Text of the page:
So I have decided to start the year with other primary sources, just to give them an idea. I've got some newspaper articles from the 1960s about the Beatles visit to Melbourne. I've also discovered the joys of Trove, the National Library site that is in the process of digitising newspapers from 1803 on and the Women's Weekly between 1933 and 1982.
The Weekly is my primary source of choice. I picked a PDF of the issue for September 16 1939, which I can put on USB stick and show on an interactive whiteboard. There's a cover with a cute picture of a baby. So what, I might ask, was happening in September 1939? A student with an iPad can look it up: the beginning of World War II. Priorities? But this is a women's magazine. You aren't going to put a picture of a soldier on the cover or even the PM. And the first article is all about how women should be keeping busy and the author's mother had eight kids and never bought a cake or used an electric iron and did fine. There are photos of happy housewives cleaning.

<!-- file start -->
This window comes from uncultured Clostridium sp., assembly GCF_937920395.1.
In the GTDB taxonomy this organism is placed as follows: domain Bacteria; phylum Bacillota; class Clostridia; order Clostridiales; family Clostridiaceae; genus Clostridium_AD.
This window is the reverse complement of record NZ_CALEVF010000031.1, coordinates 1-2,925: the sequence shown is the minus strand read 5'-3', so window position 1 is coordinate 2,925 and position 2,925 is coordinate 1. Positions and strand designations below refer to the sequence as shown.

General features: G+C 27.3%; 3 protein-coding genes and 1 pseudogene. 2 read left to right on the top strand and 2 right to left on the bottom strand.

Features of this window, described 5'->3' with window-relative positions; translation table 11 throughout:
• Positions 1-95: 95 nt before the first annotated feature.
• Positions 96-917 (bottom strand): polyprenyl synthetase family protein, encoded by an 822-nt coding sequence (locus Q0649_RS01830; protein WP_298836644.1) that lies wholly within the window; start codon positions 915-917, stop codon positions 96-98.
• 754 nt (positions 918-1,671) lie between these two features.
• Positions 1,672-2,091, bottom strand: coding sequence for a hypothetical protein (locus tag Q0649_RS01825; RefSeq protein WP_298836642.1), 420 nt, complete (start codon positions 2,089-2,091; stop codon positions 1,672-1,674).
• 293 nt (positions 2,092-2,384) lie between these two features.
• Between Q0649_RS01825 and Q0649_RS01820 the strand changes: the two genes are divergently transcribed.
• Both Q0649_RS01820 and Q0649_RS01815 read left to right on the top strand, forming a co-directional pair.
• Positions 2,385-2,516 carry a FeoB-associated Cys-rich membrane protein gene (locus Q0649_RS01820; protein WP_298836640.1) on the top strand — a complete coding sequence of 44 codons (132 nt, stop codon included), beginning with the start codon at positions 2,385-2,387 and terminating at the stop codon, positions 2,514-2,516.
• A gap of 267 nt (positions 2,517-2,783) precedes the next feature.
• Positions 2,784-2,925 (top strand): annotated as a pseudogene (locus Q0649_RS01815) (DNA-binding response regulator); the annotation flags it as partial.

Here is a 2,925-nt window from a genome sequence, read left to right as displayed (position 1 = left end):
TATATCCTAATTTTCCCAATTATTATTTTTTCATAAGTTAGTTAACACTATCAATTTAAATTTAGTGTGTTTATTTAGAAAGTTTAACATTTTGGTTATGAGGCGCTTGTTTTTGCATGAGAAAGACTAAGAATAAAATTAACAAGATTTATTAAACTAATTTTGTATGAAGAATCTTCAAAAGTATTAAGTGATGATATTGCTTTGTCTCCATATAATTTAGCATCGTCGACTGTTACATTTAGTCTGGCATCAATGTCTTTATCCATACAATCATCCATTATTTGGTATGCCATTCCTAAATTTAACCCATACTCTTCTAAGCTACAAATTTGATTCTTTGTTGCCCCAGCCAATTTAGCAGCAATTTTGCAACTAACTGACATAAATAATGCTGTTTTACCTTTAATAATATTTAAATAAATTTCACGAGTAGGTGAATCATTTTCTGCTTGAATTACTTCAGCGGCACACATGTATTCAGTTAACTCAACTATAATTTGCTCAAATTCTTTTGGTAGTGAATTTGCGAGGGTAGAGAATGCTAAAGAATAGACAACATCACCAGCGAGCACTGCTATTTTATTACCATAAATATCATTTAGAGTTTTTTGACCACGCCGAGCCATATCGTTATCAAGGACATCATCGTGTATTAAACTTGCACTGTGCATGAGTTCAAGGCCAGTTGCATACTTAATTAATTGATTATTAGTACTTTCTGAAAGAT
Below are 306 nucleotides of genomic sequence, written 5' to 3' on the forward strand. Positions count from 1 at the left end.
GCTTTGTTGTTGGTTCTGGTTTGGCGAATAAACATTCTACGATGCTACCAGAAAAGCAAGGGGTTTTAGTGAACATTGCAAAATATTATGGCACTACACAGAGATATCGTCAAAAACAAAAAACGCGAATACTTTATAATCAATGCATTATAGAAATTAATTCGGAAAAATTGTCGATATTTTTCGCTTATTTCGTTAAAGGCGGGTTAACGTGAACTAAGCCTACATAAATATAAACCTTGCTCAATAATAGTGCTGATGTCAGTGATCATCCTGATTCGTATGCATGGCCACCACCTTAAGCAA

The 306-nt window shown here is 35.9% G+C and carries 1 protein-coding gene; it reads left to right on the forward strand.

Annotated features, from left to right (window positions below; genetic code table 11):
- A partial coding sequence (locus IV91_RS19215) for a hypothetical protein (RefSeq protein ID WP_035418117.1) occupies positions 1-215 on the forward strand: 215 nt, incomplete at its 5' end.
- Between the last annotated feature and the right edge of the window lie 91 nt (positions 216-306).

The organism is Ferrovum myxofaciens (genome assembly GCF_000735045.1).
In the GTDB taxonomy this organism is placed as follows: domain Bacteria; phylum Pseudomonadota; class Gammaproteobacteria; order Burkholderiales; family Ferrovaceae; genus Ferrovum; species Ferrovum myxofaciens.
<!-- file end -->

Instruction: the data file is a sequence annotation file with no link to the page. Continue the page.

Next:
Flipping further into the issue, you do find references to the war. There's a lot of human interest stuff - a letter from a girl in Poland assuring her mother she'll be fine(despite the Nazi invasion), pictures of cute kids being evacuated from London to the countryside, advice on stocking your medicine cabinet and how you, as a woman, can contribute to the war effort.
There is also plenty of fiction, knitting patterns, movie reviews(Wuthering Heights with Laurence Olivier gets a good one), fashion photos, an article about those cute kids Mickey Rooney and Judy Garland and ads for feminine-themed products. - soap, face powder, corsets, floor polish, baby formula.